Do arts cuts hit the right note?


The conviction that the arts yield a good return for a relatively small investment, and that they are a vital component in Ireland’s international image, possibly saved the sector from more severe cuts in this week’s austerity Budget

WHILE STATE support for the arts was cut in this week’s Budget, the reduction was nothing like the recent British budget which saw the British Arts Council lose a third of its funding. Our Government has clearly avoided what distinguished British theatre director Sir Peter Hall called the “insane” direction of British policy with regard to the arts.

In general, most recipients of arts funding here are relieved that the cut has not, as some expected, gone much deeper. It could be said that the “Farmleigh factor”, and perhaps the recent National Campaign for the Arts, had some effect – the conviction and argument that the arts yield a good return for a relatively small investment and that they, at least, continue to send out a badly needed affirmative image of Ireland at a time when most of the other news from these shores suggests misery, misfortune and downright mismanagement.

The allocation for the Arts Council is down 5 per cent and overall, the Department of Tourism, Culture and Sport has been left with a day-to-day budget of just over €118 million for cultural activity – down €4.5 million from this year’s €123 million. That this was probably achieved through the championing of the reputational value of the arts and their economic potential, as well as the hopes that are pinned on future growth in “cultural tourism”, is neither here nor there, particularly if viewed against the British situation.

In 2011, the arts spend will be boosted by a carry-over of €3 million which has been ring-fenced for Culture Ireland’s major programme of events planned for the US next year under the title Imagine Ireland.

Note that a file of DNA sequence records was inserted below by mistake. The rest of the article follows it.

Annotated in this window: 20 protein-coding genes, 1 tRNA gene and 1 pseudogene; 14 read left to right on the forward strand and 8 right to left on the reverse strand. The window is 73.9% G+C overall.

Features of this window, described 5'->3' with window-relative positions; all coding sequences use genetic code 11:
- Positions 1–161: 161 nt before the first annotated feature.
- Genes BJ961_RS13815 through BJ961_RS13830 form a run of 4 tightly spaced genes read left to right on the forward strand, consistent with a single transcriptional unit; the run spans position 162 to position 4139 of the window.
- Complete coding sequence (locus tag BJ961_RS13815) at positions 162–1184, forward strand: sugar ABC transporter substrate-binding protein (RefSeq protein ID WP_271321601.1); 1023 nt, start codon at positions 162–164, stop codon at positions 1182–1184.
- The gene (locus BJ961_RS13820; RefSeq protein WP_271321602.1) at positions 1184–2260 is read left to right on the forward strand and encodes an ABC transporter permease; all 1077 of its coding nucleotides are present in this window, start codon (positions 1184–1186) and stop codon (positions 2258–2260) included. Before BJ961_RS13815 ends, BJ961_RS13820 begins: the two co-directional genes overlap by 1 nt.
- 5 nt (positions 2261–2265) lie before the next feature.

As well as this one-off tranche of funding, Culture Ireland’s normal grant remains untouched at €4 million, a signal of support for the notion of using the arts as a way for Ireland to connect more positively with an international audience.

In only a few years Culture Ireland has become something of cornerstone of arts policy and it would appear that into the future, the potential for a company or artist to represent Ireland abroad could become a consideration in how well they are funded.

If such a criterion were to be cast in stone, the danger is the formation of an elite with advantaged access to State support and a loss of the risk-taking that is needed in the case of those who are only beginning their careers.

Of course the real impact of the Budget on the sector won’t be known until the Arts Council makes its individual funding decisions over the coming weeks and it will face hard choices in that process, which will not be complete until late in February.

Prior to the Budget announcement, it had already warned its “clients” to expect cuts in the new year, and Arts Council chairwoman, Pat Moylan, responding to the Budget gave no comfort, saying “all cuts have implications”. However, she hoped that “arts organisations will be able to manage their budgets to ensure employment and productivity can be maintained”.

In how it manages its own budget, the council should be anxious to avoid the perception that still hangs over last year’s decisions and cuts: lack of proportionality, with total withdrawal from almost 30 organisations.

The council’s State funding drops from €69 million this year to €65.4 million – in 2008 it had almost €85 million to dispense. There can be no guarantee any cuts it hands on will be in line with the council’s own 5 per cent reduction; over two years it has lost almost €15 million, and while it has taken steps to reduce its own administrative costs, this amounts to a significant reduction in investment and further cuts to some organisations could cast a shadow over their viability.